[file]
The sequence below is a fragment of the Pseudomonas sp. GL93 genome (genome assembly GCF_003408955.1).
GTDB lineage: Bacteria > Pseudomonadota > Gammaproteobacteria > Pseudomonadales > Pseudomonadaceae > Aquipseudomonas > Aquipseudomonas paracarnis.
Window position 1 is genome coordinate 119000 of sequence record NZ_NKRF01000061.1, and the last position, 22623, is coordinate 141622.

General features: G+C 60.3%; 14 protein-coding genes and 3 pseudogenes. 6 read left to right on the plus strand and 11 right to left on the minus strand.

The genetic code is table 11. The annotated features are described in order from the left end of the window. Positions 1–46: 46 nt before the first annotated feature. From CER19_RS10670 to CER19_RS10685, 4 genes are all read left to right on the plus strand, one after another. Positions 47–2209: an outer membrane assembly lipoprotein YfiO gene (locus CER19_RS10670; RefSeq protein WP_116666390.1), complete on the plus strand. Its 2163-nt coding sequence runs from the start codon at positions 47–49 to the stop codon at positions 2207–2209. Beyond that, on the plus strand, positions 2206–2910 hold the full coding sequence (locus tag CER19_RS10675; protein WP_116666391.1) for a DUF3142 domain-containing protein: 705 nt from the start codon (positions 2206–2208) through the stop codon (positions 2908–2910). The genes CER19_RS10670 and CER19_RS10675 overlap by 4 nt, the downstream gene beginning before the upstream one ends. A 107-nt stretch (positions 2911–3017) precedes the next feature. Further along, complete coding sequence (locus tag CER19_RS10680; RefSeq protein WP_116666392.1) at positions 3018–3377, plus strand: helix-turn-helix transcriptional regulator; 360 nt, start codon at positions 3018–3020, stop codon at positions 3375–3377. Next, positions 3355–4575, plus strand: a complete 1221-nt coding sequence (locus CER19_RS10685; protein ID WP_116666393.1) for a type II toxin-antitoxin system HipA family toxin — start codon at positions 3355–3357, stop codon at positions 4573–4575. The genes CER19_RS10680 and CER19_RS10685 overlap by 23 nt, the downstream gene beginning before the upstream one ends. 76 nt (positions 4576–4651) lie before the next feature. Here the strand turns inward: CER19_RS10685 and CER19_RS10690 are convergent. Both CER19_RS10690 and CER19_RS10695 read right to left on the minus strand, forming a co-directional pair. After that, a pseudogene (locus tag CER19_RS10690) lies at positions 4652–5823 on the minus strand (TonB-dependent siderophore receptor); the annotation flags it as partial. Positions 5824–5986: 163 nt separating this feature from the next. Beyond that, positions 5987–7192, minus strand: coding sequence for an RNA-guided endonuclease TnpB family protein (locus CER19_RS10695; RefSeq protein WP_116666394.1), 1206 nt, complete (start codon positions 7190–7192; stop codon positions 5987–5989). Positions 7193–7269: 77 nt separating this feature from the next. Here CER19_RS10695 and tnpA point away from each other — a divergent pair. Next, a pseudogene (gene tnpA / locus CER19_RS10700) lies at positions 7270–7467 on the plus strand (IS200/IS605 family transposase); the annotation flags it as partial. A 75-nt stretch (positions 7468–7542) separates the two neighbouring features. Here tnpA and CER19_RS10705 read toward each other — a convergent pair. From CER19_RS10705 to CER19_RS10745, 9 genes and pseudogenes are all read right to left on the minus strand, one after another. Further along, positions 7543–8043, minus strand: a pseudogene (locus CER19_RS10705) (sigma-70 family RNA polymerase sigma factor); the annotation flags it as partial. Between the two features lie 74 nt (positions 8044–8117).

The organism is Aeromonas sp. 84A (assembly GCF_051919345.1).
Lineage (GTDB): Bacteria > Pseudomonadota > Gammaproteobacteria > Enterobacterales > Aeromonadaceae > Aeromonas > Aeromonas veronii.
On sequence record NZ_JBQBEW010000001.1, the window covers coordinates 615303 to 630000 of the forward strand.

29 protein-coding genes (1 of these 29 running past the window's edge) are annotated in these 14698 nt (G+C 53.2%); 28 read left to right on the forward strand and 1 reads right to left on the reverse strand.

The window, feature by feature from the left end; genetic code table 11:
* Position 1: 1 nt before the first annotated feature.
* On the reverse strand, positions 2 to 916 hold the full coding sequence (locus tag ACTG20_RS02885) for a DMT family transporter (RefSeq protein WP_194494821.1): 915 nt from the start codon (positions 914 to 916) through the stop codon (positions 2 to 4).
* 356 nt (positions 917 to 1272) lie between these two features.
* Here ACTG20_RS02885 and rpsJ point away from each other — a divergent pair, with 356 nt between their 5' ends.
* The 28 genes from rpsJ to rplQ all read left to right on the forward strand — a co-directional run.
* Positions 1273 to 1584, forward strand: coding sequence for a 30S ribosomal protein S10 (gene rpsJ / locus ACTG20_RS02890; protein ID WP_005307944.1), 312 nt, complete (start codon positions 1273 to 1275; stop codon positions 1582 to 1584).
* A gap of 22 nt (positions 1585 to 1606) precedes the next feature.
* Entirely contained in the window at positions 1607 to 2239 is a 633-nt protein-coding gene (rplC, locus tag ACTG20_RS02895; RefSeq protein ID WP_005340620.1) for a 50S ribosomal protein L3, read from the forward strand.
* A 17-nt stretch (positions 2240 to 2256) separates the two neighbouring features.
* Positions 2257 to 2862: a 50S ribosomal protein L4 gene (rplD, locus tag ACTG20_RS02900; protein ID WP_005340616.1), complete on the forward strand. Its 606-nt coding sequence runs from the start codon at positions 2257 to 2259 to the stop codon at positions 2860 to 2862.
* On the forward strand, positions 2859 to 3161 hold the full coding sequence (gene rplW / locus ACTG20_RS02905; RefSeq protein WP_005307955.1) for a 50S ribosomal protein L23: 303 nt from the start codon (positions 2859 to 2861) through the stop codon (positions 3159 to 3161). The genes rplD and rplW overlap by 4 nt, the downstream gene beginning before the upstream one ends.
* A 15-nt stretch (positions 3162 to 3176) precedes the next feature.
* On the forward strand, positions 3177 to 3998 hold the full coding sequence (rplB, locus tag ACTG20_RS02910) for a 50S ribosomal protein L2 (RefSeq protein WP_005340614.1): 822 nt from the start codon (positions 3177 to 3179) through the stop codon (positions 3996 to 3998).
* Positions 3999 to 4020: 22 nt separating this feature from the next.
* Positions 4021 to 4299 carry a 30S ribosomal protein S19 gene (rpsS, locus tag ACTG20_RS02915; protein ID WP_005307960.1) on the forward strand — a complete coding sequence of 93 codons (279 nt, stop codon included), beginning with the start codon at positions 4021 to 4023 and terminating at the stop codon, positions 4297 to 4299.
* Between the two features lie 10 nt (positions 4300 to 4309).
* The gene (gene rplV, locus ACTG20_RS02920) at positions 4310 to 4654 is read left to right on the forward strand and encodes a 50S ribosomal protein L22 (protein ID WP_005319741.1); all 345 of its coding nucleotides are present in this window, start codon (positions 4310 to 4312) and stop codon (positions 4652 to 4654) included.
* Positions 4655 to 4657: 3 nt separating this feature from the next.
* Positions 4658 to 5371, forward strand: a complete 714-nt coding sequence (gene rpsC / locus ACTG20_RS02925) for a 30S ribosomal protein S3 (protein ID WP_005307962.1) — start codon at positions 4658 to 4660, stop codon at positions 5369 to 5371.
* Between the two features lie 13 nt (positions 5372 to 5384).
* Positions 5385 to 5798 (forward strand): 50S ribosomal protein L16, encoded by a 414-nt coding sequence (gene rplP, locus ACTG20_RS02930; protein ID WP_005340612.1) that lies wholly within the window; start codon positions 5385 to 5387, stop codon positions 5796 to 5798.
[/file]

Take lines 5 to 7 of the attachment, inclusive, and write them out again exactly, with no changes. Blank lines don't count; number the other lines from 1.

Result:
The genetic code is table 11. The annotated features are described in order from the left end of the window. Positions 1–46: 46 nt before the first annotated feature. From CER19_RS10670 to CER19_RS10685, 4 genes are all read left to right on the plus strand, one after another. Positions 47–2209: an outer membrane assembly lipoprotein YfiO gene (locus CER19_RS10670; RefSeq protein WP_116666390.1), complete on the plus strand. Its 2163-nt coding sequence runs from the start codon at positions 47–49 to the stop codon at positions 2207–2209. Beyond that, on the plus strand, positions 2206–2910 hold the full coding sequence (locus tag CER19_RS10675; protein WP_116666391.1) for a DUF3142 domain-containing protein: 705 nt from the start codon (positions 2206–2208) through the stop codon (positions 2908–2910). The genes CER19_RS10670 and CER19_RS10675 overlap by 4 nt, the downstream gene beginning before the upstream one ends. A 107-nt stretch (positions 2911–3017) precedes the next feature. Further along, complete coding sequence (locus tag CER19_RS10680; RefSeq protein WP_116666392.1) at positions 3018–3377, plus strand: helix-turn-helix transcriptional regulator; 360 nt, start codon at positions 3018–3020, stop codon at positions 3375–3377. Next, positions 3355–4575, plus strand: a complete 1221-nt coding sequence (locus CER19_RS10685; protein ID WP_116666393.1) for a type II toxin-antitoxin system HipA family toxin — start codon at positions 3355–3357, stop codon at positions 4573–4575. The genes CER19_RS10680 and CER19_RS10685 overlap by 23 nt, the downstream gene beginning before the upstream one ends. 76 nt (positions 4576–4651) lie before the next feature. Here the strand turns inward: CER19_RS10685 and CER19_RS10690 are convergent. Both CER19_RS10690 and CER19_RS10695 read right to left on the minus strand, forming a co-directional pair. After that, a pseudogene (locus tag CER19_RS10690) lies at positions 4652–5823 on the minus strand (TonB-dependent siderophore receptor); the annotation flags it as partial. Positions 5824–5986: 163 nt separating this feature from the next. Beyond that, positions 5987–7192, minus strand: coding sequence for an RNA-guided endonuclease TnpB family protein (locus CER19_RS10695; RefSeq protein WP_116666394.1), 1206 nt, complete (start codon positions 7190–7192; stop codon positions 5987–5989). Positions 7193–7269: 77 nt separating this feature from the next. Here CER19_RS10695 and tnpA point away from each other — a divergent pair. Next, a pseudogene (gene tnpA / locus CER19_RS10700) lies at positions 7270–7467 on the plus strand (IS200/IS605 family transposase); the annotation flags it as partial. A 75-nt stretch (positions 7468–7542) separates the two neighbouring features. Here tnpA and CER19_RS10705 read toward each other — a convergent pair. From CER19_RS10705 to CER19_RS10745, 9 genes and pseudogenes are all read right to left on the minus strand, one after another. Further along, positions 7543–8043, minus strand: a pseudogene (locus CER19_RS10705) (sigma-70 family RNA polymerase sigma factor); the annotation flags it as partial. Between the two features lie 74 nt (positions 8044–8117).

The organism is Aeromonas sp. 84A (assembly GCF_051919345.1).
Lineage (GTDB): Bacteria > Pseudomonadota > Gammaproteobacteria > Enterobacterales > Aeromonadaceae > Aeromonas > Aeromonas veronii.